As a service company, we look to combine having the best people with an ethical, sustainable and long-term approach to business. What sets us apart is that we are an employee-owned company. Having our employees as owners of the business provides us with a different mind-set. Perhaps as a natural extension of this, we also have a strong client focus. CH2M has won numerous awards for its ethical and sustainable approach. Our social responsibilities, at a corporate level, matter to both our people and our clients. The current downturn in oil prices means that service companies need to think strategically and position themselves as solutions providers to our clients. This is precisely what CH2M is doing: we want to the service company of choice for the oil and gas industry in the Middle East.

What are some of the major projects that you are currently working on in this region?

Our two largest NOC clients in this region are ADNOC and Saudi Aramco. Notwithstanding a focus on consolidation, both are still investing considerably during the downturn.

Notably, we have been working hand-in-hand with Al Hosn Gas on the Shah Gas Development in UAE – the largest sour gas project in the world – providing program management expertise to supply more affordable electricity to Abu Dhabi’s growing population. This is a critical contributor to Abu Dhabi’s economy as well. This has been one of the largest projects that CH2M has ever worked on. At its peak, it employed over 130 of our employees. Today, we are helping Al Hosn Gas to further develop its gas gathering capabilities and are interested in supporting them with their next expansion stage of the Shah Gas project.

In Iraq, we are working for Shell, Petronas and the South Oil Company (SOC); SOC is an Iraqi company responsible for the oil in the South of Iraq. With them, we are working on their Common Seawater Supply Project (CSSP), which is a multibillion development program.

We also collaborate with a number of EPC companies; we have service offerings where we work directly with the NOCs, and other instances we work directly with contractors and the IOCs.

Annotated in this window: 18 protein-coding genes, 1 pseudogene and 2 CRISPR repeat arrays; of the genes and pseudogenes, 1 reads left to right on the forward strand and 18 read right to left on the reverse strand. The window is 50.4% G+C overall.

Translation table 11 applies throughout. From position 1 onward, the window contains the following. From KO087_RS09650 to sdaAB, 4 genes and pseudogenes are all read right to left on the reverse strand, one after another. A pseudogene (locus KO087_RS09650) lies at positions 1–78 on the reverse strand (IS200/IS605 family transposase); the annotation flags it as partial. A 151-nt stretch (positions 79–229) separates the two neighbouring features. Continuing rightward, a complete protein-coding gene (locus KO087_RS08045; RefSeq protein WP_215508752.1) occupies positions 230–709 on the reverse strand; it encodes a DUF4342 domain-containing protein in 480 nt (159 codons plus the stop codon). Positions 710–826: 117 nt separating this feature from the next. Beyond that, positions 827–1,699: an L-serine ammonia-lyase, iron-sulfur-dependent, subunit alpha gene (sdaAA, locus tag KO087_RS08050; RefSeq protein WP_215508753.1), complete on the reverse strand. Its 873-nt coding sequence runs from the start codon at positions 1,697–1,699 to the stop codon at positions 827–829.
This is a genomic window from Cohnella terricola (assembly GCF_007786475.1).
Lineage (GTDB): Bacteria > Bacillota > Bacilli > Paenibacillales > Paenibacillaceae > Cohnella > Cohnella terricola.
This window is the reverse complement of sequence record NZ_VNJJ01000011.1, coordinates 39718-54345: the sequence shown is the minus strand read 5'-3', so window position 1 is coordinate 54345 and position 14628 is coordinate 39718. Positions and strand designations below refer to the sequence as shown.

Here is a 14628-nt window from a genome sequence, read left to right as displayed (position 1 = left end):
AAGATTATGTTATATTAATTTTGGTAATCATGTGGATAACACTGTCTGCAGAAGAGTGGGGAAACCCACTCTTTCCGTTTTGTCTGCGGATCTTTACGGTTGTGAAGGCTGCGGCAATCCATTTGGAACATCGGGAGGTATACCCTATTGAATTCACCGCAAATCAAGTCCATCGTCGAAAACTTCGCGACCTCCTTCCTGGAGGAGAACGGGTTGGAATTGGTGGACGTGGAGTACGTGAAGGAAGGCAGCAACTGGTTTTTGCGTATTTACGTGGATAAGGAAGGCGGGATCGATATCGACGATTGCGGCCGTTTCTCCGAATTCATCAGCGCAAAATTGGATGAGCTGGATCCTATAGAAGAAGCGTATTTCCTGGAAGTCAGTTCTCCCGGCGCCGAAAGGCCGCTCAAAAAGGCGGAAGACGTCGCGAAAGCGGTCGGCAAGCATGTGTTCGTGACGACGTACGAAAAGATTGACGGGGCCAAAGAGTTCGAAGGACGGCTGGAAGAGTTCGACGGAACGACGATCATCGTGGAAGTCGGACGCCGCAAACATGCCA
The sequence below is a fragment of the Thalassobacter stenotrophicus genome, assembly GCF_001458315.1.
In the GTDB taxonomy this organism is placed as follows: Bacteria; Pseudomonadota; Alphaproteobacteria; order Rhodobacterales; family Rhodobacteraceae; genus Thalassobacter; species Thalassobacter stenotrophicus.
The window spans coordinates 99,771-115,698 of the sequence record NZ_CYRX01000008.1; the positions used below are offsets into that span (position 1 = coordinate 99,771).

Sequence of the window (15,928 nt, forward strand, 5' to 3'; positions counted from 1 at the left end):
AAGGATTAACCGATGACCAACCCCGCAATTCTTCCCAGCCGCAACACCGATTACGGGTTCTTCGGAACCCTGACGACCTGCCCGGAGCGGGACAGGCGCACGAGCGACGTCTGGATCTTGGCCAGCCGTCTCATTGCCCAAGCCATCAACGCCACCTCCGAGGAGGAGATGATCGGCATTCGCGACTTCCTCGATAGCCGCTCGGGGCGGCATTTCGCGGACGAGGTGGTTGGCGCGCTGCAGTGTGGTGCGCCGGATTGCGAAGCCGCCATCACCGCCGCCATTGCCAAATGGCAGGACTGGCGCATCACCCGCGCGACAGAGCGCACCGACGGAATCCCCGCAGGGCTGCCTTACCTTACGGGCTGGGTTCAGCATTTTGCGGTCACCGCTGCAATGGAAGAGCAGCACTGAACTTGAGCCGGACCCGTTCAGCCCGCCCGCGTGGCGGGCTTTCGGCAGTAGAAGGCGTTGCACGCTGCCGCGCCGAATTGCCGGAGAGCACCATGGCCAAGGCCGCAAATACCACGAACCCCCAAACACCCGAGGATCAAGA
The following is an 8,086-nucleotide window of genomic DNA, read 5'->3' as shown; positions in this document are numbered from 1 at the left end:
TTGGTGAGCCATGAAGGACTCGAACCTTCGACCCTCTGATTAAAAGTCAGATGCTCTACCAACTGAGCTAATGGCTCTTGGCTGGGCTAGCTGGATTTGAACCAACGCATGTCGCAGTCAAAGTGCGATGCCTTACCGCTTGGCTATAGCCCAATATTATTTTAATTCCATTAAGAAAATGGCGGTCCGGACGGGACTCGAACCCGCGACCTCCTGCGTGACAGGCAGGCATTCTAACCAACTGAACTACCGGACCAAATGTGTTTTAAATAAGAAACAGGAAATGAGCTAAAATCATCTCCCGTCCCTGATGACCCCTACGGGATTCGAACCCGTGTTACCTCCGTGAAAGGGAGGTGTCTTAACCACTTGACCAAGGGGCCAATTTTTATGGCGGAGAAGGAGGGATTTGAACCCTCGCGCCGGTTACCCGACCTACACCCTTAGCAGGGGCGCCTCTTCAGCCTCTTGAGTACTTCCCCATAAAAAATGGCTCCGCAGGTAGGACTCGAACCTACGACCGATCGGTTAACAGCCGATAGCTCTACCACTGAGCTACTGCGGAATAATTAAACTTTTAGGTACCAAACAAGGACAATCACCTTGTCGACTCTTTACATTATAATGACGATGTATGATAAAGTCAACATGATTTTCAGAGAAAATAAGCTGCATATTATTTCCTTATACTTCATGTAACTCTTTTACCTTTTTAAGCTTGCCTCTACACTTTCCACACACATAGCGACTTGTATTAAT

CH2M´s strategy for long-term sustainable growth has been based on expanding business into new geographies. In this context, what is the strategic importance of the Middle East to your business today?

When it comes to our energy and industries business, we have two key regions: the Middle East and North America. We have been active in the oil and gas industry in the Middle East for over 20 years. We are committed to this region and are looking to expand our operations further. Our biggest market has traditionally been the UAE, but we also have a strong presence in Iraq and Saudi Arabia, and are also active in Oman. We are looking to expand our footprint into Kuwait, as well as increase our presence in Qatar.

The Middle East is a leader in terms of using its existing capabilities and expanding them into different areas. I have always been impressed by the extremely well developed infrastructure and longer-term thinking in countries such as the UAE, Qatar and Saudi Arabia. Such countries are looking at the bigger picture and are not overly focused on quarterly results. Cconsequently, clients are willing to spend money to invest in technological improvements. Certainly, a number of approaches that have been used in this region could be utilized in other markets.